Petroleum is an ingredient used in many modern products ranging from pharmaceuticals to plastics. Once the sources of petroleum have been exhausted, how are we going to produce the petroleum based products to meet our demands? The answer is given in the research published by Professor Krijn de Jong and his team.
These scientists in collaboration with Dow Chemicals, discovered a process to make chemical raw materials from biomass. The main element is nanocatalyst, which is produced when 0.00002 millimeters of iron particles are stabilized on carbon nanofibers. SynGas, a gaseous mixture of hydrogen and carbon monoxide synthesized from biomass, is passed across the catalyst, converting it into useful end products, ethylene and propylene.
The series of reactions that result in the conversion is called the Fischer – Tropsch process. The process can be implemented on crop remains, grasses, trees,etc. Instead of depending on limited raw materials to create plastic, companies can use discarded non consumable biomass for bioplastics.
The end products of the SynGas reaction are more advantageous as they do not pose health hazards. Petroleum contains many carcinogenic and other harmful components that make it unsafe to work with unless it is properly cleansed. Though ethylene and propylene molecules are similar in structure to petroleum derivatives, they are devoid of the harmful components that make petroleum.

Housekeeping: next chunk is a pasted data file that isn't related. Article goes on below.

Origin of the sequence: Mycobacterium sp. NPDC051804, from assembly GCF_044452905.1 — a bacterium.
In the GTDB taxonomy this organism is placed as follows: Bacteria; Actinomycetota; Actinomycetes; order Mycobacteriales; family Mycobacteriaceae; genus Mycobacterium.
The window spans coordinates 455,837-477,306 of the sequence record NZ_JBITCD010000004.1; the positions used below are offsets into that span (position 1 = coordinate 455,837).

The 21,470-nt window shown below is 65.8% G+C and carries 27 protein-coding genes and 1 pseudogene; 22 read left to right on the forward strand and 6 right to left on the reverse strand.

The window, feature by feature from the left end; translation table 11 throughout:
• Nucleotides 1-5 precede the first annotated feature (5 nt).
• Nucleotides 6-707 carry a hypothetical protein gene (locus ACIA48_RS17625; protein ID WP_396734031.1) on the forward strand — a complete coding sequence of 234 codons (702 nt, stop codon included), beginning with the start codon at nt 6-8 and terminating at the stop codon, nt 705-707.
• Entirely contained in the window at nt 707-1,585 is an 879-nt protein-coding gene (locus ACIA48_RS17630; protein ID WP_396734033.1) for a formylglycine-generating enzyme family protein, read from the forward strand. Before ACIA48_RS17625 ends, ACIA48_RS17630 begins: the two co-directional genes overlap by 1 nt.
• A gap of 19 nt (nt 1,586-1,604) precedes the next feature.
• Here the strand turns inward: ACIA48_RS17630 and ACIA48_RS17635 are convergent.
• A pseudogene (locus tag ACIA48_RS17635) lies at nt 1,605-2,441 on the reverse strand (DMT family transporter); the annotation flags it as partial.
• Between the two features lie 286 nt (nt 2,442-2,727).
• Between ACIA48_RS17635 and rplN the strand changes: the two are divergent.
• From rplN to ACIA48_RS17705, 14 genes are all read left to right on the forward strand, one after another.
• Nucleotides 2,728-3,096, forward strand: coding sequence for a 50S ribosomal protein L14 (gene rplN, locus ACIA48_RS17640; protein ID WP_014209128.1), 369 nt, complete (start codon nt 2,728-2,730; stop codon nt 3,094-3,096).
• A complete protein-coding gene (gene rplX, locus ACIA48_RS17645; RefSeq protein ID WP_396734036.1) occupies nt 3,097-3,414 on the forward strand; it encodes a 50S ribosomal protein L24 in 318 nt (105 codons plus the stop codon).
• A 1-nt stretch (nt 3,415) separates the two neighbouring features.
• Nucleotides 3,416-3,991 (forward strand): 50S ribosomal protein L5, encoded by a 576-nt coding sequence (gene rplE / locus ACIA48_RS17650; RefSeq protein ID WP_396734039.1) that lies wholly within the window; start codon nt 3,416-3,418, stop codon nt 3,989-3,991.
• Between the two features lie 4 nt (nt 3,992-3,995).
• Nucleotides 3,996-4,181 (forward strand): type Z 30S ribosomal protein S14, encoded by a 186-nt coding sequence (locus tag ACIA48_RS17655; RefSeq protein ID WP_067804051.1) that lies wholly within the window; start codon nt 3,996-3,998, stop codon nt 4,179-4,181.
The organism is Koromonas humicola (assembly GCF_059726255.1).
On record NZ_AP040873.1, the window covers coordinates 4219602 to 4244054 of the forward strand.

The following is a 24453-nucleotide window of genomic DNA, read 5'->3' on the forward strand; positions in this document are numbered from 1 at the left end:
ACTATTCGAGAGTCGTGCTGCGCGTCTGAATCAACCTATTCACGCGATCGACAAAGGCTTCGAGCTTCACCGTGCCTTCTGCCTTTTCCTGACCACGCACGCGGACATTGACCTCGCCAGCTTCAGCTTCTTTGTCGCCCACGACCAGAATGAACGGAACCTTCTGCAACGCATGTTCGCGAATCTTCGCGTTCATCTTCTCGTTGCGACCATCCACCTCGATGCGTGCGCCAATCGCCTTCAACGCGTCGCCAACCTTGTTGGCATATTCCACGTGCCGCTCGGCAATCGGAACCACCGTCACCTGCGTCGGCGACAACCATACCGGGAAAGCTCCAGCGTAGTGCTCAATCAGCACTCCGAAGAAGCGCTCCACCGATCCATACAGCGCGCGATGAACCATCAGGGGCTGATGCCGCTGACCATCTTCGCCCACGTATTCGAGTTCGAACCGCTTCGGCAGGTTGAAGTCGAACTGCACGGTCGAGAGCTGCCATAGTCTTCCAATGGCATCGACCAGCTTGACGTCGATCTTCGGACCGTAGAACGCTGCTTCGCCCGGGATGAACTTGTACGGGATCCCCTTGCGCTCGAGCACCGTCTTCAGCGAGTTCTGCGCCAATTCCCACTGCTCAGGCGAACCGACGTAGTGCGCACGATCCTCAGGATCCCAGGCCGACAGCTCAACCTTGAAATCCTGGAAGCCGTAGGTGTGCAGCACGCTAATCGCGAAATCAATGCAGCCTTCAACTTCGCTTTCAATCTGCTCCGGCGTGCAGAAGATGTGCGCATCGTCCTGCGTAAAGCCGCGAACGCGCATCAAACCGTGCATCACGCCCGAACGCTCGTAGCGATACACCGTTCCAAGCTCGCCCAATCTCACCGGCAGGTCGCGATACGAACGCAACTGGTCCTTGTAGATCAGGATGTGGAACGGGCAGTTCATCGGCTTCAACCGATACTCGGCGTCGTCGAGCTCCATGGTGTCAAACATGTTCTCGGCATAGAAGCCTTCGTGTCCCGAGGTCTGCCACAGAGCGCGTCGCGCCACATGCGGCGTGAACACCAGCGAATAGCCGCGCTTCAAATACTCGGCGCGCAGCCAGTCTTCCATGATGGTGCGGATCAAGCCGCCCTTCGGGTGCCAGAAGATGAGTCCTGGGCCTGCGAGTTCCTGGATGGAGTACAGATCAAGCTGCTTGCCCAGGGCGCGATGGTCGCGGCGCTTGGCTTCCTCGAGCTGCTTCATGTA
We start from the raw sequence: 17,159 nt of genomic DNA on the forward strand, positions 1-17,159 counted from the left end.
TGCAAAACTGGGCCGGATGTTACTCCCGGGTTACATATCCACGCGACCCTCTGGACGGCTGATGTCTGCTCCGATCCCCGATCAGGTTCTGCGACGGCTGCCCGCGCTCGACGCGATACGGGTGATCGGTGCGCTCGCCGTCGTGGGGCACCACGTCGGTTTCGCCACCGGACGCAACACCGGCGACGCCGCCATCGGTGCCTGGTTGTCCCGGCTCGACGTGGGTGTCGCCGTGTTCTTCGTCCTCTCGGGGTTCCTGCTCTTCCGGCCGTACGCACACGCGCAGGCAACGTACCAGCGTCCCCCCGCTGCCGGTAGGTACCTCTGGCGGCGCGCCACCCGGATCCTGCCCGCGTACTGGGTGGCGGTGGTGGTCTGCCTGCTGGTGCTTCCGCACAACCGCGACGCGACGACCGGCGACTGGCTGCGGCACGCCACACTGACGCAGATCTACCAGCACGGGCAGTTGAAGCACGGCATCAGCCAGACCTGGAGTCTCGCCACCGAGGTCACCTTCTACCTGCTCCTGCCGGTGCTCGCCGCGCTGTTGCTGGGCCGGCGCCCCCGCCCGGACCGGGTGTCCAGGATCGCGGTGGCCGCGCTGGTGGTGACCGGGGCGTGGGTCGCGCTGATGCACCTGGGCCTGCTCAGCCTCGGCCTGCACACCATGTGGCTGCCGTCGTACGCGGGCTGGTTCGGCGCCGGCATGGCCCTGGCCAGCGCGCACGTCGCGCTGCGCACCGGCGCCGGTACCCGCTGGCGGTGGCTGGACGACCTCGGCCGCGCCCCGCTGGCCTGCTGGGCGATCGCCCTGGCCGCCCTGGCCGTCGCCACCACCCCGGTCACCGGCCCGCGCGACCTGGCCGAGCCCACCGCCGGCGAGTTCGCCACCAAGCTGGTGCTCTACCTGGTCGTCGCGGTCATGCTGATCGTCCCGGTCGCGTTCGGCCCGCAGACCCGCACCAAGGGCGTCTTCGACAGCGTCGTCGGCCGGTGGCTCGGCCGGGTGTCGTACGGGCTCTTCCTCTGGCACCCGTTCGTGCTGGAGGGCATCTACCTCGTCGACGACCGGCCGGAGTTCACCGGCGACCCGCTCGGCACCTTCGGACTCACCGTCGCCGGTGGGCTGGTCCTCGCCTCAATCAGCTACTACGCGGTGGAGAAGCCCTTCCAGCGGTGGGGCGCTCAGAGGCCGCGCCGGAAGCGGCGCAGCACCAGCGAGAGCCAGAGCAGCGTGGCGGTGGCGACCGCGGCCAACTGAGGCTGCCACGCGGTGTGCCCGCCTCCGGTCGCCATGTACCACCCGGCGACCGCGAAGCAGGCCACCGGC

The research is still in the testing stages, scientists still need to understand the risks and possibilities of the conversion method, the cost involved and other factors before it can be adopted on a wider scale.
Meanwhile, bioplastics continue to face hurdles with regards to pricing, performance, high standards of biodegradability and other issues. Nevertheless, they remain the prime eco friendly choice that can replace the environment damaging plastics.